National Collegiate Athletic Association (NCAA) president Mark Emmert recently dismissed the notion of “pay-for-play” this past December, stating that, “There’s certainly no interest in turning college sports into the professional or semi-professional.” With all due respect to Emmert, he could not be more wrong. The question is no longer whether student-athletes should be paid – it’s through what avenues. The NCAA has attempted to paint it as a black-and-white situation, with players on one side demanding professional salaries and the NCAA on the other side trying to uphold traditional amateur athletics – they know anything short of that caricature would be their downfall. This is not the case, and with the rash of lawsuits, public scrutiny into the unsavory operations of big-time athletics and potential intervention from Capitol Hill, it behooves the NCAA to find a common ground before it faces extinction.
The traditional arguments for “pay-for-play” revolve around the obscene amounts of money that collegiate programs rake in and demand that the people who generate such revenue be compensated fairly. Before I proceed, it is important to note some of these arguments are only applicable to athletes in men’s college basketball and football.
The Northwestern ruling affirming the rights of the university’s football players to unionize will be hard to overturn in the subsequent appeals due to the lack of legal precedents and sets the framework for future conflicts at other private universities. Regional Director Peter Ohr hammered home the point that student-athletes had obligations and expectations from the university that equaled and even eclipsed those of standard employees. The ruling treats football players as standard employees, which raises questions about the other rights of employees that are inhibited by the NCAA and its member institutions – namely the right to work other jobs, profit off of their own image and likeness, determine their own housing arrangements and to workers’ compensation benefits for injuries. As the ruling anticipated an appeal, it’s highly unlikely that it’ll be overturned according to legal experts such as Lester Munson – meaning that this is the landscape college athletics will face soon. While this applies currently only to private universities, this will force the hand of public universities soon enough, as I will detail in the later part of this article.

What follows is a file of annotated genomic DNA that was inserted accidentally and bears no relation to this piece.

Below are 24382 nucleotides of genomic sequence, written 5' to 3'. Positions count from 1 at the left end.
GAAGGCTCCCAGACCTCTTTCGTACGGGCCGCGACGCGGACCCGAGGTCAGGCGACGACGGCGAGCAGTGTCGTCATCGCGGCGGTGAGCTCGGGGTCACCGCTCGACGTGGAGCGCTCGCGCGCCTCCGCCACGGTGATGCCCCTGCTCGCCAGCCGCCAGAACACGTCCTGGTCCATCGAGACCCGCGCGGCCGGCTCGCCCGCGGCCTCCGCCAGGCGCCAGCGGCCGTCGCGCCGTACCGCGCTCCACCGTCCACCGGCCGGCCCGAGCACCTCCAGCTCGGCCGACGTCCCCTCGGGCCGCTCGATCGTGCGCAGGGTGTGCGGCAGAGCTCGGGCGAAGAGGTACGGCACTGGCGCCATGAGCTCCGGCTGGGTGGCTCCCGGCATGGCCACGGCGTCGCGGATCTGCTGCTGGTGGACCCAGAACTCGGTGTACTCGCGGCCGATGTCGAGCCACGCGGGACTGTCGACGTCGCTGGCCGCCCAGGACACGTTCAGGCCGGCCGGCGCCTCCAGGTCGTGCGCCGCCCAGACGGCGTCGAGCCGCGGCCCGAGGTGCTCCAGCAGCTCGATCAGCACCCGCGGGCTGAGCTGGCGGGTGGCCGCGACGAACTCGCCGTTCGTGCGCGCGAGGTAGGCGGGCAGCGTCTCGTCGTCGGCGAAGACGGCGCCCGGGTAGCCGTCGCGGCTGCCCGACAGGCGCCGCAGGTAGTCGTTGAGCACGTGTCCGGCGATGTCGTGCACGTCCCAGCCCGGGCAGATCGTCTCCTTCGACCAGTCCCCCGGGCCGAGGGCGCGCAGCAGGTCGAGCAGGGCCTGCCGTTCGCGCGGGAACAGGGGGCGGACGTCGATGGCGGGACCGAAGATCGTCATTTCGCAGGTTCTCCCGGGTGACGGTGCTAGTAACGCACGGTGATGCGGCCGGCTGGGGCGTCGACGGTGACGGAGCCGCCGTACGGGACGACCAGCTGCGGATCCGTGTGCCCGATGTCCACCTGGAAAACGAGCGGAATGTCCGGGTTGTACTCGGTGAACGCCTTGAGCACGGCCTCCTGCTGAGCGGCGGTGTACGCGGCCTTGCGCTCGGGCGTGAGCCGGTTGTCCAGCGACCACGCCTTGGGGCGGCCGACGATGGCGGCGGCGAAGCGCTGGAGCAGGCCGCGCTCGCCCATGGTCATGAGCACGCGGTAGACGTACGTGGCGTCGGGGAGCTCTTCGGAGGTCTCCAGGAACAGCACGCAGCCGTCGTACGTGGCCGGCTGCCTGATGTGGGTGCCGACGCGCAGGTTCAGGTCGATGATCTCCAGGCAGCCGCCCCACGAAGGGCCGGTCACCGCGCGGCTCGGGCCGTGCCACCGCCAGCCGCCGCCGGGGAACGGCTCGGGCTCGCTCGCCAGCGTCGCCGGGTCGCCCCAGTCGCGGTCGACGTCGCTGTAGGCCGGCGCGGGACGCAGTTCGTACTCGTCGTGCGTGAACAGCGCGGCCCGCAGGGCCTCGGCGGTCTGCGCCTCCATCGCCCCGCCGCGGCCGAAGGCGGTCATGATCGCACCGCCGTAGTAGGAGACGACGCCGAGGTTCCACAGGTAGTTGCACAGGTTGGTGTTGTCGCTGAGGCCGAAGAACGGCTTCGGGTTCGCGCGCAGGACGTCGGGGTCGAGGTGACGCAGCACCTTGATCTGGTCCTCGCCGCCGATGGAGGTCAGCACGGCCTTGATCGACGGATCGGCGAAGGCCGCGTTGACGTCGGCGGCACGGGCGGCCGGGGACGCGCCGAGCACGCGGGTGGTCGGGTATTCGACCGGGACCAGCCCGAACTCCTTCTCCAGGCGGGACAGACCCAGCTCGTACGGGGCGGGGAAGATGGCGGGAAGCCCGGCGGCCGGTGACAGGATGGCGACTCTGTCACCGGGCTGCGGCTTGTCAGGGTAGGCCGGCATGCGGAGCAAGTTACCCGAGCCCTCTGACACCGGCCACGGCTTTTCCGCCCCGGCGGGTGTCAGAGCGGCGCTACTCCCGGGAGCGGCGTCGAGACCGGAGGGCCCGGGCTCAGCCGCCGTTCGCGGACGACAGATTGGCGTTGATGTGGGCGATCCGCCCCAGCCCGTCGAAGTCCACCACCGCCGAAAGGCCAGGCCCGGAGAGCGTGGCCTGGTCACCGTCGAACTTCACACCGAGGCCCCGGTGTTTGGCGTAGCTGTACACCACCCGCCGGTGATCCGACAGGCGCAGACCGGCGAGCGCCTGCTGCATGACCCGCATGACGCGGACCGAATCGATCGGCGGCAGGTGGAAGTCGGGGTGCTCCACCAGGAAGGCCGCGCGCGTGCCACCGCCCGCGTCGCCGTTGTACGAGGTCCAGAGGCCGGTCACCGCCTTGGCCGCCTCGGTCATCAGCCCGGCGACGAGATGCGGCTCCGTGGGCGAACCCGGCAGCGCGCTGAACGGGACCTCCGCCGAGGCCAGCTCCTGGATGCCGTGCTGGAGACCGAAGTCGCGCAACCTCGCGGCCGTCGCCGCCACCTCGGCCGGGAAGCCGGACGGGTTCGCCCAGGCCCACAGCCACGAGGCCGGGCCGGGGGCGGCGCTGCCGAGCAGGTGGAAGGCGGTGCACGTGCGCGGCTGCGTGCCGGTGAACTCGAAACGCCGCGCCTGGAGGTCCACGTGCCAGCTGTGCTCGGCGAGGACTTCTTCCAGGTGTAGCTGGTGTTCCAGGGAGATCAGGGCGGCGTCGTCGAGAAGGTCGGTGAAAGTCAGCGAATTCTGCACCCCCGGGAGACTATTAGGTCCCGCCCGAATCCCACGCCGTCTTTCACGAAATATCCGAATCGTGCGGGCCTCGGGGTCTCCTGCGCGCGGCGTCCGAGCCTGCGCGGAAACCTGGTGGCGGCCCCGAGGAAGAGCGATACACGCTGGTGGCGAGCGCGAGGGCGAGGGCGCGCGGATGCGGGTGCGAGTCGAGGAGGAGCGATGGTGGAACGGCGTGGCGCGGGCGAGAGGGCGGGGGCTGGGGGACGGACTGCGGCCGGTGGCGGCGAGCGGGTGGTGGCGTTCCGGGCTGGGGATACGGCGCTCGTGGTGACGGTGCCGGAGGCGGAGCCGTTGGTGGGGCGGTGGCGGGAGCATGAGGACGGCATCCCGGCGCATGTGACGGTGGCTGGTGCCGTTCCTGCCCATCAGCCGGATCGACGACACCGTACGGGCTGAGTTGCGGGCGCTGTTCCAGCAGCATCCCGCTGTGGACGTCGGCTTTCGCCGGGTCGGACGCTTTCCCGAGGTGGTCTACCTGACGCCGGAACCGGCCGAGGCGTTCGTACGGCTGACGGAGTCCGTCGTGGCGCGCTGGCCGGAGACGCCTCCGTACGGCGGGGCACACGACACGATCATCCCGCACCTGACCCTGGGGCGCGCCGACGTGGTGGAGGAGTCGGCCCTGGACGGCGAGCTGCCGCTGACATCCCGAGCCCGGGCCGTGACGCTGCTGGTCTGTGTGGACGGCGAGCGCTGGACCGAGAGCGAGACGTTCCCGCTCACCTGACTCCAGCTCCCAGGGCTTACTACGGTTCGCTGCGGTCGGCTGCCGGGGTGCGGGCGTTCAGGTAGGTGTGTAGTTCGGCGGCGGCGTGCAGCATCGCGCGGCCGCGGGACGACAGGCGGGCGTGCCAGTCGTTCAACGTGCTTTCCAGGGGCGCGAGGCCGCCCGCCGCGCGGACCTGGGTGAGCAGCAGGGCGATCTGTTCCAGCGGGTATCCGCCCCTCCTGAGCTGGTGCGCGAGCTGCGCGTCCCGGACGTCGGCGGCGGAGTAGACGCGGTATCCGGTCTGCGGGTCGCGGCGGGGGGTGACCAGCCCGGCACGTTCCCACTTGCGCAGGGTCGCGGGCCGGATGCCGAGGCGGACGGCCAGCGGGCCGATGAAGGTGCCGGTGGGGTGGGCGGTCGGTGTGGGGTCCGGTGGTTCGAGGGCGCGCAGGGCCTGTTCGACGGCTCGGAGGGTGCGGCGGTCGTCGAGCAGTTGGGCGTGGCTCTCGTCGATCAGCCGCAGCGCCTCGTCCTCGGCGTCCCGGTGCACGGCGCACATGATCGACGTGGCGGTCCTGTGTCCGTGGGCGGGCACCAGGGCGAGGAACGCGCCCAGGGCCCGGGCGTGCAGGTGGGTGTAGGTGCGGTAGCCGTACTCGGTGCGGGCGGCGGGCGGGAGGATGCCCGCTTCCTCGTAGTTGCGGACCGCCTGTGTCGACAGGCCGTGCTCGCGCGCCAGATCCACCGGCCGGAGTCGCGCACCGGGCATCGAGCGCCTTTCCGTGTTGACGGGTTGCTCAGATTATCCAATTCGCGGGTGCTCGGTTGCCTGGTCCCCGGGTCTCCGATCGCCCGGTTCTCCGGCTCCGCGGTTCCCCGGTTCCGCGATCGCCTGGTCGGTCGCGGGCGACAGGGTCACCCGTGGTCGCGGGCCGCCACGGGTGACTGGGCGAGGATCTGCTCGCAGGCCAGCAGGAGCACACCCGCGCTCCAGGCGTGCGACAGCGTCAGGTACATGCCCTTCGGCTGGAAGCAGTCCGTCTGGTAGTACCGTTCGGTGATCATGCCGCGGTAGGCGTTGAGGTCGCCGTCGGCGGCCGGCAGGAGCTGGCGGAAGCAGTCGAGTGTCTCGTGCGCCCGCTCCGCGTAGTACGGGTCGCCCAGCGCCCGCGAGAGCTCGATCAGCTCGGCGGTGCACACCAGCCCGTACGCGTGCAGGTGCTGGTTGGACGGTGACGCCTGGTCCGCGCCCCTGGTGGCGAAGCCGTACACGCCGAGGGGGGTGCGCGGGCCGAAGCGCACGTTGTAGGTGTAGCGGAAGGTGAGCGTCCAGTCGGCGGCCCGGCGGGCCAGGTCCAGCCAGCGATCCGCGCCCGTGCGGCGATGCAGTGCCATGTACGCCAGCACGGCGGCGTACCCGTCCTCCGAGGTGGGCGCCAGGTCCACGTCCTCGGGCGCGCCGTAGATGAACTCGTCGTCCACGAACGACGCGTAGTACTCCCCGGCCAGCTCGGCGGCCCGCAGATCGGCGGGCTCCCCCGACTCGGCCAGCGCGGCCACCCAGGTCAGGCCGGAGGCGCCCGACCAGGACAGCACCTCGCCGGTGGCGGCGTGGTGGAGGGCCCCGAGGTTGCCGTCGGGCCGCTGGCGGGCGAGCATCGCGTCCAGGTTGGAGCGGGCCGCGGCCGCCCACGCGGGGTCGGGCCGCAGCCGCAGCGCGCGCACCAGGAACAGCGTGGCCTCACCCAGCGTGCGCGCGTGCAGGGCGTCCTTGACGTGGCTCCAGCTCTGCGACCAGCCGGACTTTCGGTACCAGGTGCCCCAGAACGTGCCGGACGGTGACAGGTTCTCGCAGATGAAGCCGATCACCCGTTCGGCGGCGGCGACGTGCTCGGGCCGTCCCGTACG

Now, why does this matter? The argument made by Emmert (and what some consider a strong rebuttal) is that it is called amateur athletics for a reason – these players should feel fortunate to not be saddled with student loan debt and consider a degree from a university more than adequate payment for their services. In light of the Northwestern ruling, some have even called for the players to be taxed on their scholarships since it would be considered compensation. These arguments are completely oblivious to the data behind the situation.
Let’s start with the revenues issue. Northwestern’s program, which is far from elite, generated $235 million over a period of 10 years starting from 2003. The six automatic-qualifying conferences will rake in approximately $16.1 billion in television revenue alone by the year 2032. The NCAA itself reported $627 million in net assets as of last year. According to a 2011 report, the average Football Bowl Subdivision (FBS) football player is worth $100,000 per year, and the average basketball player at that level is worth approximately $265,000 per year, while the average athletic scholarship doled out in 2010 was worth $10,400. Research also shows that when a football team rises from mediocre to great, applications to the university rise by 18.7 percent. There is absolutely nothing amateur about those numbers – the NCAA can’t claim that they are protecting amateur athletics when their financial decisions have done nothing to reflect that philosophy.